Court of Appeals of Texas, Fifth District, Dallas
Appeal from the 292nd Judicial District Court Dallas County,
Texas, Trial Court Cause Nos. F-1731348-V & F-1731349-V
Justices Bridges, Brown, and Nowell.
Serrato appeals his convictions for indecency with a child by
contact and aggravated sexual assault of a child. The two
complainants, JA and DA, are brothers. Appellant was tried
jointly for the offenses, and a jury found him guilty.
Serrato raises three issues in the indecency case and two in
the aggravated sexual assault case. He challenges the
sufficiency of the evidence to prove indecency and complains
of the admission of hearsay statements and jury charge error.
We affirm both judgments.
indictment charging appellant with indecency with a child
alleged that on or about May 1, 2015, appellant unlawfully,
with intent to arouse and gratify his sexual desire, engaged
in sexual contact with JA, a child younger than seventeen
years and not appellant's spouse, by contact between
appellant's hand and JA's genitals. The indictment
charging appellant with aggravated sexual assault of a child
alleged that on or about February 1, 2016, appellant
intentionally and knowingly caused the contact and
penetration of DA's anus by appellant's sexual organ.
The indictment further alleged DA was not appellant's
spouse and was younger than fourteen.
case, the State gave pretrial notice of possible outcry
witnesses. At the hearing to determine the proper outcry
witness, the prosecutor informed the judge that the State was
not offering the outcry of JA, only the outcry of DA. The
trial court determined that the forensic interviewer, Megan
Peterson, was the outcry witness in the case involving DA.
time of trial, JA was eight years' old and DA was nine.
Appellant was the boyfriend of the boys' uncle Carlos and
was known as "Freddie." The State presented
evidence that appellant and Carlos lived in the same house
with JA and DA and several other family members from early
2013 to early 2016 and that the sexual abuse occurred during
that time. The allegations came to light in July 2017. Both
boys testified that appellant engaged in sexual conduct with
them. Appellant testified and denied the allegations. The
jury found appellant guilty as charged in each case and
assessed his punishment at fifteen years' confinement for
indecency with a child and thirty years' confinement for
aggravated sexual assault of child.
of the Indecency with a Child Conviction
first issue in the indecency case, appellant contends the
evidence is insufficient to support the jury's verdict.
He argues the evidence creates only a "suspicion of
reviewing appellant's complaint about the sufficiency of
the evidence, we consider all of the evidence in the light
most favorable to the verdict to determine whether, based on
that evidence and the reasonable inferences therefrom, a
factfinder was rationally justified in finding guilt beyond a
reasonable doubt. Temple v. State, 390 S.W.3d 341,
360 (Tex. Crim. App. 2013); see Jackson v. Virginia,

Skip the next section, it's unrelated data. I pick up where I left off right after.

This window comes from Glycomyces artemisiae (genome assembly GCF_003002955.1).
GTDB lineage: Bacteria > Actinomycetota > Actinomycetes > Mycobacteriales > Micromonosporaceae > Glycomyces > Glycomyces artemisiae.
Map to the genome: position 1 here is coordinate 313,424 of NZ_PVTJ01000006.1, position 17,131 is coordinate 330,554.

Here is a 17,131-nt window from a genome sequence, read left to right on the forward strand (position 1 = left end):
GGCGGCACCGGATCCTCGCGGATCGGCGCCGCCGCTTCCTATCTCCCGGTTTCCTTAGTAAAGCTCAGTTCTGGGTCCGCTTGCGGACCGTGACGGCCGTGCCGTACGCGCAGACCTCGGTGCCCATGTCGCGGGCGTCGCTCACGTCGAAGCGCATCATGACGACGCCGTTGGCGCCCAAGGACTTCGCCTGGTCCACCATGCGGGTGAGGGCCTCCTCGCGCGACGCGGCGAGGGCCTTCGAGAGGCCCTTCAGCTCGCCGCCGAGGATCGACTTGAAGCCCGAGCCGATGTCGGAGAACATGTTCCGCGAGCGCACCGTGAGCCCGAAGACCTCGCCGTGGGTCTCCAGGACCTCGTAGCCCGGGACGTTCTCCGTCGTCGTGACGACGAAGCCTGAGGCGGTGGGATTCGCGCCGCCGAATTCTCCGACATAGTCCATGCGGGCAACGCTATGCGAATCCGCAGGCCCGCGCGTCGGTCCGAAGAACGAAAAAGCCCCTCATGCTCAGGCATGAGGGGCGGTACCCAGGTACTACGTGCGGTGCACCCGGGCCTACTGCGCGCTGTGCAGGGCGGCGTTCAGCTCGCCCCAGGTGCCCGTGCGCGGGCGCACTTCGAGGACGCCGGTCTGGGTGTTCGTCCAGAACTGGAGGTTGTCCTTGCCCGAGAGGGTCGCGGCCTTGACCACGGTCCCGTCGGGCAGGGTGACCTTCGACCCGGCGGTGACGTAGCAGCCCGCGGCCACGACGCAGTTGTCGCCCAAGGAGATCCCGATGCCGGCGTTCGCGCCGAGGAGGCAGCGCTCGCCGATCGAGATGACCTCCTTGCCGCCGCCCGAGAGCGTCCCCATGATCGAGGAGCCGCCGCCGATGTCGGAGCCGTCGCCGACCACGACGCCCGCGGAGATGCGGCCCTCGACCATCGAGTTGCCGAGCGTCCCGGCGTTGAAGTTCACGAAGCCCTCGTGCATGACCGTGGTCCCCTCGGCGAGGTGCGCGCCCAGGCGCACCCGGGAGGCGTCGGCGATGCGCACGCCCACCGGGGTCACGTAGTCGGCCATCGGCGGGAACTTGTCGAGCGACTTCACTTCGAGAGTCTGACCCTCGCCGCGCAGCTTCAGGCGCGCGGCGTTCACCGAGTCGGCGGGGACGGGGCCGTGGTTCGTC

443 U.S. 307, 318-19 (1979). The factfinder is the sole judge
of the credibility of the witnesses and the weight to be
given their testimony. Temple, 390 S.W.3d at 360. The
testimony of a child victim alone is sufficient to support a
conviction for indecency with a child. See Tex. Code
Crim. Proc. Ann. art. 38.07; Lee v. State, 186
S.W.3d 649, 655 (Tex. App.-Dallas 2006, pet. ref'd).
testified that he used to live in Grand Prairie with his
grandparents, parents, siblings, and Carlos and Freddie. One
time, JA was sleeping on a couch at home. He woke up and saw
Freddie right next to him. Freddie touched JA's side with
his hand. Then Freddie touched JA's private part under
JA's underwear. On a picture of a boy's body, JA
identified the "private part" as the part one uses
"to pee." On cross-examination, JA stated that he
thinks he was four when the offense occurred.
complaint about the sufficiency of the evidence amounts to a
challenge to JA's credibility. He suggests the evidence
is insufficient because there was no outcry witness in the
case involving JA and because JA was not asked to identify
the date of the offense. The court of criminal appeals has
stated, "Especially where young children are involved,
we have cautioned that courts cannot impose unrealistic
expectations regarding proof of when an offense actually
occurred." Dixon v. State, 201 S.W.3d 731, 736
(Tex. Crim. App. 2006). It is well settled that the "on
or about" language in an indictment allows the State to
prove a date other than the one alleged as long as the date
is anterior to the presentment of the indictment and within
the statutory limitations period. Sledge v. State,
953 S.W.2d 253, 256 (Tex. Crim. App. 1997); see Tex.
Code Crim. Proc. Ann. art. 21.02. There is no statutory
limitations period for indecency with a child. Tex. Code
Crim. Proc. Ann. art. 12.01. The State's evidence showed
the offense occurred prior to presentment of the indictment
in October 2017. JA's testimony alone was legally
sufficient to support appellant's conviction for
indecency with a child by contact. We will not disturb the
jury's determination of the credibility of the witnesses.
We overrule appellant's first issue in the indecency
second issue, appellant contends the trial court erred in
admitting testimony from Daniel A., JA and DA's paternal
uncle, over appellant's hearsay objection. We conclude